The occurrence of opioid use during pregnancy and postpartum has escalated in recent years due to inconsistent early identification and intervention procedures. With cases of perinatal substance use disorder (SUD) on the rise, a lack of consistent identification and follow-up has left many women undiagnosed and without treatment. According to data released by the CDC in 2020, 7% of women reported abuse of prescription opioid pain relievers during pregnancy, while 14-22% of women report filling a prescription for opioids during the perinatal period. Opioid use in perinatal women can lead to poor health outcomes for both mother and baby, including poor fetal growth, preterm birth, and neonatal abstinence syndrome.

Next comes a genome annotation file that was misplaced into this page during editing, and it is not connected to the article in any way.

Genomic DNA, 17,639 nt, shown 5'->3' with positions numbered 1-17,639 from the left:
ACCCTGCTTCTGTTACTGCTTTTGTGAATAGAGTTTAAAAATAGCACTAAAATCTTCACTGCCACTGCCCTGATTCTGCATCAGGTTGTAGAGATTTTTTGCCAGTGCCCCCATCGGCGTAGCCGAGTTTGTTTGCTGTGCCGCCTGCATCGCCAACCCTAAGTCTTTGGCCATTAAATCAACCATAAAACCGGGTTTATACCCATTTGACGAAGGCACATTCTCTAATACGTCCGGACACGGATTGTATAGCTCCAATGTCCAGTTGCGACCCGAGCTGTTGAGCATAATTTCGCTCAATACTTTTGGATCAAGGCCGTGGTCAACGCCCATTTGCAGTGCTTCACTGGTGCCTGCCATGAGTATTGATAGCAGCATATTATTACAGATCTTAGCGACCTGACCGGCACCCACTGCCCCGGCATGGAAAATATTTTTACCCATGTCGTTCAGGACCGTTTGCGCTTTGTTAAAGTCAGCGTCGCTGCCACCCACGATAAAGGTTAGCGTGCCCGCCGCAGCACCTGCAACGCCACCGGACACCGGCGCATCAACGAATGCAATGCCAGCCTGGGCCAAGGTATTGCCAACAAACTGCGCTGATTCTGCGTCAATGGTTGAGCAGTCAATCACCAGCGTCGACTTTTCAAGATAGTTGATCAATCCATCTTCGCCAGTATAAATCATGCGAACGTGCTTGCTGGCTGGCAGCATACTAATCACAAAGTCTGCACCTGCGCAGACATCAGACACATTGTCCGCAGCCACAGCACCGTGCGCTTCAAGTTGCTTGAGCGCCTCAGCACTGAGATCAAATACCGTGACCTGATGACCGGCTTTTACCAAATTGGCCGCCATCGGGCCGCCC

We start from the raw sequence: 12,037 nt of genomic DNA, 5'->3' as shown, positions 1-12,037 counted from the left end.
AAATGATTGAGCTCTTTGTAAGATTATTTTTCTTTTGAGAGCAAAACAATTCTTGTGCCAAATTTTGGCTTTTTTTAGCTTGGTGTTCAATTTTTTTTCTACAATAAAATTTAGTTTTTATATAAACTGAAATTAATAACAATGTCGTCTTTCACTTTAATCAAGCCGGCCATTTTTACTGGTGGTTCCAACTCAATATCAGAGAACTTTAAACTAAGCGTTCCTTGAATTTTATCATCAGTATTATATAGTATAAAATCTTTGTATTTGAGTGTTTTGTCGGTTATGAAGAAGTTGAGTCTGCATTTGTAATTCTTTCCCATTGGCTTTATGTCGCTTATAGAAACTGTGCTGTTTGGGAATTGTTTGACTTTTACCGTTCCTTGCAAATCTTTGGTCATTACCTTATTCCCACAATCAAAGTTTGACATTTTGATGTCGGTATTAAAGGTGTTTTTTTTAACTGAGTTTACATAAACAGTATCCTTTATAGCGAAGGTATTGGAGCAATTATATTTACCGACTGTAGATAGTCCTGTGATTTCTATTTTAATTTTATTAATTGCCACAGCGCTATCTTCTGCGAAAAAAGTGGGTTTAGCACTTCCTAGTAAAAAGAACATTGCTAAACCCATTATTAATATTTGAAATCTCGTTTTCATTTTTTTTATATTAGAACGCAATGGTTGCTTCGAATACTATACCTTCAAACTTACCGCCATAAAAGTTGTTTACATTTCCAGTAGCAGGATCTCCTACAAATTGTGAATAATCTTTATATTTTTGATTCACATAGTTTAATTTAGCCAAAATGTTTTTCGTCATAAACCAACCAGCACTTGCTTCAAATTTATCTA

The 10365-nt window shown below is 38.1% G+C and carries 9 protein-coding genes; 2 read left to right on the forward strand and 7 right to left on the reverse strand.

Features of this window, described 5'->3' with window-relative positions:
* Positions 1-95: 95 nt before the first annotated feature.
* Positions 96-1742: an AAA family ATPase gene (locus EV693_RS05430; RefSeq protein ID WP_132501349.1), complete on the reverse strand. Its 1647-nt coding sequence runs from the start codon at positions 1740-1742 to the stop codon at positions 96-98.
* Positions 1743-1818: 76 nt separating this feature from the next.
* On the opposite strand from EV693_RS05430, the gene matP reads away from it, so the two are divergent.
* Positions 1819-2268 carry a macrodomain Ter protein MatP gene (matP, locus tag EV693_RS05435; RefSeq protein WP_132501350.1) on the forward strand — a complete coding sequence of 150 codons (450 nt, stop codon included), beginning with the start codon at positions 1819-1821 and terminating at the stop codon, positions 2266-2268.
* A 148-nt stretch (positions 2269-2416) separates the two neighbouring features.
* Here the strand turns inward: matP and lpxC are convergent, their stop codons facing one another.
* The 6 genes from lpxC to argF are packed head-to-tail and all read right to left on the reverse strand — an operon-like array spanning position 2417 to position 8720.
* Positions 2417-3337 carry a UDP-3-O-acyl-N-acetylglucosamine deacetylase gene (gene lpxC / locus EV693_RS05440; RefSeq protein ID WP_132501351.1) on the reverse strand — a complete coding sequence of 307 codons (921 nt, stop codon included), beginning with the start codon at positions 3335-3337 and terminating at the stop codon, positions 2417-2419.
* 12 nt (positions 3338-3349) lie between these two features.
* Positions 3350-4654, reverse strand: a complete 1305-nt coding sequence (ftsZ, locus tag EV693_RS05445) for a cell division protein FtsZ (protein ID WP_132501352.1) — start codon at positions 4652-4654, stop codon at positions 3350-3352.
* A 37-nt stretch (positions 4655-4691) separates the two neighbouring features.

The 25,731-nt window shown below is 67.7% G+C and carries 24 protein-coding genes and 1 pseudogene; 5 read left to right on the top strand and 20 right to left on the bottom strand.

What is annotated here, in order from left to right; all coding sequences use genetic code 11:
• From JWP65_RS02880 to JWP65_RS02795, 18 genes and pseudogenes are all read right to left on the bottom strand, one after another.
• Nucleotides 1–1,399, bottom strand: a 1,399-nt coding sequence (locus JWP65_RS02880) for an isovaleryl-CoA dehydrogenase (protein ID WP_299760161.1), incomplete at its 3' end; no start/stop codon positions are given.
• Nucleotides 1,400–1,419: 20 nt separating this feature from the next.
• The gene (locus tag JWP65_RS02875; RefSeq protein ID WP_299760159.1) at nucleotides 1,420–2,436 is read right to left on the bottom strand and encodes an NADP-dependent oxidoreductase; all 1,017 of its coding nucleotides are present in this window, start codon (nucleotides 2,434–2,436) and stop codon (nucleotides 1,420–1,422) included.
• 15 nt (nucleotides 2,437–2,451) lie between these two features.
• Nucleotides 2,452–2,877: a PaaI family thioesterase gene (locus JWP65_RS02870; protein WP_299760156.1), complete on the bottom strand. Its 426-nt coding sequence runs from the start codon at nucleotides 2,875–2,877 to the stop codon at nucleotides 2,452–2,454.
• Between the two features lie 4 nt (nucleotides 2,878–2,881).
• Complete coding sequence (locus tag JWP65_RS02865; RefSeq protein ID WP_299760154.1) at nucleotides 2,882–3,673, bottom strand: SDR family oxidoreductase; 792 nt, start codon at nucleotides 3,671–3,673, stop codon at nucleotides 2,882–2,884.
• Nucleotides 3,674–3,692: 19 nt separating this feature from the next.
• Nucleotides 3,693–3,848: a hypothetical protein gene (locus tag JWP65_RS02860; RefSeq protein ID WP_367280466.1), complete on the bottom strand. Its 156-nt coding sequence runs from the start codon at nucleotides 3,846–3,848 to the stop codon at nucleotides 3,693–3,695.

These numbers emphasize the need for improved screening and further access to treatment for perinatal substance use disorders. The Kansas Department of Health and Environment’s (KDHE) perinatal behavioral health program, Kansas Connecting Communities (KCC), has outlined best practice recommendations for screening and effectively intervening when perinatal substance use is identified. This presentation aims to provide information about the long-term effects of substance use on perinatal women and their families and increase awareness of screening and intervention best practices.
Participants will leave this session with the knowledge and tools they need to establish an organization-wide screening policy for substance use during the perinatal period, including the screening tool(s) to be used, the frequency in which screenings should occur, and response protocol for positive screens and crisis intervention. In addition, resources will be discussed in the context of the Kansas behavioral health landscape, including guidelines for reducing barriers to care – such as coordination of treatment, navigating reimbursement, and telehealth services.